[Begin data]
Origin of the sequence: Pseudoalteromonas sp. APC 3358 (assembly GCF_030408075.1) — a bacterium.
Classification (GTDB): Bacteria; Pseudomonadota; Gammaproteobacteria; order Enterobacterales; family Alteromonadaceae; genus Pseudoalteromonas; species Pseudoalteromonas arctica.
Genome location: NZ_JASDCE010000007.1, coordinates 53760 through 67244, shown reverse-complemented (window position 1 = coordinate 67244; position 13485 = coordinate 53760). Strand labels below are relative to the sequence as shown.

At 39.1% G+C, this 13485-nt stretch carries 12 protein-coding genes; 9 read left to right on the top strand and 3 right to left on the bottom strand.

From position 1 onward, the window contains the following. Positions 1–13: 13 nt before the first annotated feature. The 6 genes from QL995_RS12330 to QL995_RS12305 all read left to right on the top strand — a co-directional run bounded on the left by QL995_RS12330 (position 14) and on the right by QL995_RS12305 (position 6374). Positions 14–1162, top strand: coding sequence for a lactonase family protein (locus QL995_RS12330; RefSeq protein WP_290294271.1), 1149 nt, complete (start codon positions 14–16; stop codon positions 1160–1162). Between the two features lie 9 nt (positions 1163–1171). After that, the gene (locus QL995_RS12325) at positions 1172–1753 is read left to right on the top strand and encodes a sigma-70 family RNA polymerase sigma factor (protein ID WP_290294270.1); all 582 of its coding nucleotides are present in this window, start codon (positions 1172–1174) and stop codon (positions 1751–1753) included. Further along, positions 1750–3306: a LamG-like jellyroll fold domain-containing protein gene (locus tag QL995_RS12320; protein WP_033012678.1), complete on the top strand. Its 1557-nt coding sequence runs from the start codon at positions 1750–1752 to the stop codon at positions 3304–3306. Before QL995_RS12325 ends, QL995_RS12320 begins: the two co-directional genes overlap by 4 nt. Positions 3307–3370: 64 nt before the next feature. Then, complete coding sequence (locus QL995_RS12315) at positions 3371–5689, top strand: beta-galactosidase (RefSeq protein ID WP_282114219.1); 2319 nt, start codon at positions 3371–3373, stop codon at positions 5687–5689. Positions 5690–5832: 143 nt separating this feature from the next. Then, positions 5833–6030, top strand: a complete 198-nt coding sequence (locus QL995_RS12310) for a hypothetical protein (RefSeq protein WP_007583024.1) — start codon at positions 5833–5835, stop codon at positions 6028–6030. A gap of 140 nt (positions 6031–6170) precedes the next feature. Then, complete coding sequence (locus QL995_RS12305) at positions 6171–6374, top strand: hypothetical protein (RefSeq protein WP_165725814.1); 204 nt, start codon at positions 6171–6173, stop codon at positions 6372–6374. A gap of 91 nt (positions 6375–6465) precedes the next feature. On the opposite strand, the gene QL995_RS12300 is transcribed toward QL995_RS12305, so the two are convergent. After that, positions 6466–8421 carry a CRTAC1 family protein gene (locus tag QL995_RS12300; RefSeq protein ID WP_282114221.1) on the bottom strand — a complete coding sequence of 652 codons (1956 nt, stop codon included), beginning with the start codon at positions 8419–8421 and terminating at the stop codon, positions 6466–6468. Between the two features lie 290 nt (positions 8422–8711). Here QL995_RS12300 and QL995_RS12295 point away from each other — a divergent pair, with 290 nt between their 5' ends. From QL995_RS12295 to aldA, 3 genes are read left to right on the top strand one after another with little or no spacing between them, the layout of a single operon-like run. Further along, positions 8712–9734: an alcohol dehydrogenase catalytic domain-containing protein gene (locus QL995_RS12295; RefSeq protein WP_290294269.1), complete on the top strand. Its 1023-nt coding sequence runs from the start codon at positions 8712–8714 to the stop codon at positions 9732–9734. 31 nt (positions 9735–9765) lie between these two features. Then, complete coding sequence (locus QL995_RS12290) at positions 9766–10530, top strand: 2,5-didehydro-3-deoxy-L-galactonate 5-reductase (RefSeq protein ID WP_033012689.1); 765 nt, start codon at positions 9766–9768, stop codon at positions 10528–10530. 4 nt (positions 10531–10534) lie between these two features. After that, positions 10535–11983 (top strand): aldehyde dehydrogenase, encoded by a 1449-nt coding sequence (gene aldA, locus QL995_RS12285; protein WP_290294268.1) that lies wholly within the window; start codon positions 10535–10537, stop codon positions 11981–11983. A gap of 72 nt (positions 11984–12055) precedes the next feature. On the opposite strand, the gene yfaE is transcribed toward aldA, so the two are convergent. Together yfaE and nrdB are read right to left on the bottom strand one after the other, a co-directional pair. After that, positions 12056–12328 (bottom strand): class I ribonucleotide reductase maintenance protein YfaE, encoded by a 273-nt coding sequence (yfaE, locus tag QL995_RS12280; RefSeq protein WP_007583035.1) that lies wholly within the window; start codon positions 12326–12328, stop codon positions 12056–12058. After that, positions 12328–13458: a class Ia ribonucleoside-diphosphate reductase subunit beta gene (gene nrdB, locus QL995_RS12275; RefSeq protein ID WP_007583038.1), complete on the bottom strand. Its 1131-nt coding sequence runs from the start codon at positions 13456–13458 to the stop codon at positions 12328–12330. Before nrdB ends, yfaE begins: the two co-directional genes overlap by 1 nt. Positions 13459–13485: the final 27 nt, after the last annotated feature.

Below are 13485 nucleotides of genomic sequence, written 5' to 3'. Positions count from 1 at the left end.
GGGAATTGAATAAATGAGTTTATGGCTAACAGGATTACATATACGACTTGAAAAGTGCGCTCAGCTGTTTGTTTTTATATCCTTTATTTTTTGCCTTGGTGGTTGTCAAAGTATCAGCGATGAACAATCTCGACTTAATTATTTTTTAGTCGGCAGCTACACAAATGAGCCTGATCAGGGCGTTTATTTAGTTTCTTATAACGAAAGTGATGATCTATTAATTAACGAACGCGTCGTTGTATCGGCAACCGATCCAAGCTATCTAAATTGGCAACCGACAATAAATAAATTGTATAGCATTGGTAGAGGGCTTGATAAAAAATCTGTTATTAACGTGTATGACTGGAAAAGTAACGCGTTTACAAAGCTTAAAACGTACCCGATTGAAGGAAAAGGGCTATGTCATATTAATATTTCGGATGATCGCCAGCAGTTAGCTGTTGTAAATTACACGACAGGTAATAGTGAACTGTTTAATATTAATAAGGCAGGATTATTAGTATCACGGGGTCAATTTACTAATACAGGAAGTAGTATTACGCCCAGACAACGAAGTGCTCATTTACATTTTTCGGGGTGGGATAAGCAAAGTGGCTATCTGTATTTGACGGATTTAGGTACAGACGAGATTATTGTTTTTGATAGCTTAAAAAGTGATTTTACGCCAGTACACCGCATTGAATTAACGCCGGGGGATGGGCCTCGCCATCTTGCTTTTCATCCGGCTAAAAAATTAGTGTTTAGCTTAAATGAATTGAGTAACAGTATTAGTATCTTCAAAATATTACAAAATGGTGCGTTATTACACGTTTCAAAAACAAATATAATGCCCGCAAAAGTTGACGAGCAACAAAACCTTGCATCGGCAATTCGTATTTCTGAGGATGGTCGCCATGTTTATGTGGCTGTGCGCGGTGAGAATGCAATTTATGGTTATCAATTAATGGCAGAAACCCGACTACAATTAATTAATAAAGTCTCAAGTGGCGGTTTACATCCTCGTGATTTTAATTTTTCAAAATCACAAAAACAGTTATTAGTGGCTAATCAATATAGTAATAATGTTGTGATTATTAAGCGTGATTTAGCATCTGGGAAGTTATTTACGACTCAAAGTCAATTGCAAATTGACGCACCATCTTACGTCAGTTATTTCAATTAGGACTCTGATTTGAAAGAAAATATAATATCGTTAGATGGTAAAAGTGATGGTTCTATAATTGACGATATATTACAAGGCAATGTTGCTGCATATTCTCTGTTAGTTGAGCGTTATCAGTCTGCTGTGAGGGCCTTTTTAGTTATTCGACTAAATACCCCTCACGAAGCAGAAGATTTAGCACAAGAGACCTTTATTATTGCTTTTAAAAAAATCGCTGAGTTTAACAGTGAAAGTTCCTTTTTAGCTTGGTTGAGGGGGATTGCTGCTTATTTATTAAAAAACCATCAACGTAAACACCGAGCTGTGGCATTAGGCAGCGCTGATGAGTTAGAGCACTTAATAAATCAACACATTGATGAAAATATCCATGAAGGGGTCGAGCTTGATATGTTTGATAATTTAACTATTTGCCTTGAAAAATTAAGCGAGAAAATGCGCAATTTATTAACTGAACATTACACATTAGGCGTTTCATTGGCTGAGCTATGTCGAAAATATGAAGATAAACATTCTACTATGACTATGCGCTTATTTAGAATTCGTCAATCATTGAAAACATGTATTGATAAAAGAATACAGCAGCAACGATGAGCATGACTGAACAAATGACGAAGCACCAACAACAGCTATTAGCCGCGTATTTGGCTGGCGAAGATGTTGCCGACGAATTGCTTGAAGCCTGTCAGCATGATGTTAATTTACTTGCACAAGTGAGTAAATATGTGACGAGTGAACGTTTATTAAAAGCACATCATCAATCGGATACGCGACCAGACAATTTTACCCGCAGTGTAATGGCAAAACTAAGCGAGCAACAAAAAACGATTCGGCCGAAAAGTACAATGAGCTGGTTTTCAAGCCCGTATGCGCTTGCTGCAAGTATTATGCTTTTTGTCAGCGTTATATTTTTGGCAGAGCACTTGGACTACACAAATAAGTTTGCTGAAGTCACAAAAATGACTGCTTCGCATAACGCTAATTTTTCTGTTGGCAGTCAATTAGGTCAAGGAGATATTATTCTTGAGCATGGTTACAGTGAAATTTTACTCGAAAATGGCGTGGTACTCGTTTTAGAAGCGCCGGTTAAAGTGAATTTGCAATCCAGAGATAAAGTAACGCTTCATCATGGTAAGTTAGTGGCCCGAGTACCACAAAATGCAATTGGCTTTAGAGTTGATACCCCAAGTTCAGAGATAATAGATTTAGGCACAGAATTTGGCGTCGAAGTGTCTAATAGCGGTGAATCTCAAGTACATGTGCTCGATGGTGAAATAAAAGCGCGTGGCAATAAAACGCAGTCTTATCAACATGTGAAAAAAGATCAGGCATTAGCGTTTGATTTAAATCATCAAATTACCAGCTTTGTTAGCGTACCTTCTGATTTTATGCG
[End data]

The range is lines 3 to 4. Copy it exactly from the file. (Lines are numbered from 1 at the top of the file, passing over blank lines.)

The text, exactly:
Genome location: NZ_JASDCE010000007.1, coordinates 53760 through 67244, shown reverse-complemented (window position 1 = coordinate 67244; position 13485 = coordinate 53760). Strand labels below are relative to the sequence as shown.

At 39.1% G+C, this 13485-nt stretch carries 12 protein-coding genes; 9 read left to right on the top strand and 3 right to left on the bottom strand.